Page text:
According to Kapur, both civilians and military are ideologically committed to the militancy proxies’ strategy. “....the Army’s attachment to militancy is rooted in the ..... founding logic of the Pakistan State, which provides the ideological basis for the military’s bureaucratic commitments.” The strategy of militancy proxy has the pivotal position in Pakistan’s grand strategy. The tools of this grand strategy, according to the author, are nuclear weapons, conventional forces and militant proxies. Pakistan believes its nuclear weapons keep at bay any threat from India and thus guarantee its survival.
He adds, conventional forces have multiple uses. In the 1947 and 1965 wars the Pakistani Army joined the conflicts which had already been launched by militants against India. However, in 1971 the Army itself began the war and fought in it. In Kashmir and Afghanistan, the Pakistani Army does not fight itself: it uses militants to fight for it.
The 1971 defeat of Pakistan in its war with India, which led to the creation of Bangladesh, disabused Pakistan of its belief that its forces would defeat India as did the Muslim invaders centuries ago. The 1971 defeat taught Pakistan that a direct conventional military confrontation with India could have catastrophic consequences. It, therefore, decided to stick to militant forces as its primary offensive tool to launch insurgency in Kashmir. In Afghanistan, it has been using Af-Pak militants to gain strategic depth in that country.
Using proxies is much cheaper than an Army’s direct involvement in a conflict. Lashkar-e-Toiba (LeT), which is considered as Pakistan’s most dependable ally in Kashmir, has an estimated annual budget of US$ 50 million of which US$ 5 million is said to be for military operations. This budget includes money spent on preaching and education and does not include expenditure on acquiring arms. Besides Pakistan’s contribution to this budget, money comes from other sources including some foreign governments. But LeT is not the only organisation Pakistan funds. There are at least half a dozen more militant organisations it funds. Thus, it can be assumed that Pakistan is spending approximately US$250 million a year on its proxy militancy strategy.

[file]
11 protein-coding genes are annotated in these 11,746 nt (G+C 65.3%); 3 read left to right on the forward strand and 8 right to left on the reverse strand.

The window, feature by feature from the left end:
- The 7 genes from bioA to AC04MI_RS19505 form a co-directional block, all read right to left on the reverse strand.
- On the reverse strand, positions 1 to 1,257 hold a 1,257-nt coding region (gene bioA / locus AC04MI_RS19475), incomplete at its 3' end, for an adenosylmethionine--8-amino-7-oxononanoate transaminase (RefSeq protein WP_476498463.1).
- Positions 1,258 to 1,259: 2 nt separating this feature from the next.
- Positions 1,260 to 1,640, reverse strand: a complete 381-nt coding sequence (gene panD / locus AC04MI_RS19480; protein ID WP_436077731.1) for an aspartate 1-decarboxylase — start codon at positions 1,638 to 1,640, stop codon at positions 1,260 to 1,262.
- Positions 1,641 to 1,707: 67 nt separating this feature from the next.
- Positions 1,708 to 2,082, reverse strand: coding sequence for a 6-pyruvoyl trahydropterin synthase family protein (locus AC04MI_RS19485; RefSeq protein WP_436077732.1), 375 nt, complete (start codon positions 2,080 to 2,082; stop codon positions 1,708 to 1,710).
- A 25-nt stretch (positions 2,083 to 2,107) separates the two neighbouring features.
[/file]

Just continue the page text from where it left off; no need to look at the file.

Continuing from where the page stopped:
But this strategy costs Pakistan much more in real terms. Kapur quotes scholars and commentators who characterise Pakistan’s strategy as the product of chronic misjudgement and careless decision making – strategic myopia and lack of imagination. According to those commentators, the use of Islamist militants has not made Pakistan more secure.Kapur writes: “.... Pakistan’s militant policy has failed to achieve its most important goal. Meanwhile, support for militancy has taken a significant human and financial toll on Pakistan.... the costs of Pakistan’s strategic use of Islamist militancy seem to far outweigh its benefits”. This strategy, according to him threatens the very survival of the Pakistani State.
But despite all these negative signs, Pakistan is most unlikely to abandon its strategy of militancy proxies. According to Kapur this is because Pakistan’s trust in its nuclear weapons reduces it incentive to abandon its militant strategy and develop less dangerous means of generating national security. Also,the appositional demands of Pakistan state-building prevents the country from fundamentally changing its course and abandoning militancy, “for if it does so, Pakistan will have to cease its ongoing anti-India struggle and reach some form of basic accommodation with India. If it makes such a change, however, the Pakistan State, as defined since its founding, will cease to exist”.